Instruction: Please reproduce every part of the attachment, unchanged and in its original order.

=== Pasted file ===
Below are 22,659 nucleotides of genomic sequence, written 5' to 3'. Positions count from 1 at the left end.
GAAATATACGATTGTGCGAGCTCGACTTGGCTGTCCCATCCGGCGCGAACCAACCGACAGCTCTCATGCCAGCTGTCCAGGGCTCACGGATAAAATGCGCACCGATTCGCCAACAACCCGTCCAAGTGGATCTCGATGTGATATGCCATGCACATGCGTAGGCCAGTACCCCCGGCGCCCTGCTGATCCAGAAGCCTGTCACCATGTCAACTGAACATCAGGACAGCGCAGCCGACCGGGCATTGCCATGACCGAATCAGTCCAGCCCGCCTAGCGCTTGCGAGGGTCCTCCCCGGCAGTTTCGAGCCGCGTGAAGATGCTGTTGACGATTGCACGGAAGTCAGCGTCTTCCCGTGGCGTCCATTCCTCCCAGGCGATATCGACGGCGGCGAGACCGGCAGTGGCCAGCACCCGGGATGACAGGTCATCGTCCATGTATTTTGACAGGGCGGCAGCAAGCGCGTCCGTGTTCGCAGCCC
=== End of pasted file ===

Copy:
Below are 22,659 nucleotides of genomic sequence, written 5' to 3'. Positions count from 1 at the left end.
GAAATATACGATTGTGCGAGCTCGACTTGGCTGTCCCATCCGGCGCGAACCAACCGACAGCTCTCATGCCAGCTGTCCAGGGCTCACGGATAAAATGCGCACCGATTCGCCAACAACCCGTCCAAGTGGATCTCGATGTGATATGCCATGCACATGCGTAGGCCAGTACCCCCGGCGCCCTGCTGATCCAGAAGCCTGTCACCATGTCAACTGAACATCAGGACAGCGCAGCCGACCGGGCATTGCCATGACCGAATCAGTCCAGCCCGCCTAGCGCTTGCGAGGGTCCTCCCCGGCAGTTTCGAGCCGCGTGAAGATGCTGTTGACGATTGCACGGAAGTCAGCGTCTTCCCGTGGCGTCCATTCCTCCCAGGCGATATCGACGGCGGCGAGACCGGCAGTGGCCAGCACCCGGGATGACAGGTCATCGTCCATGTATTTTGACAGGGCGGCAGCAAGCGCGTCCGTGTTCGCAGCCC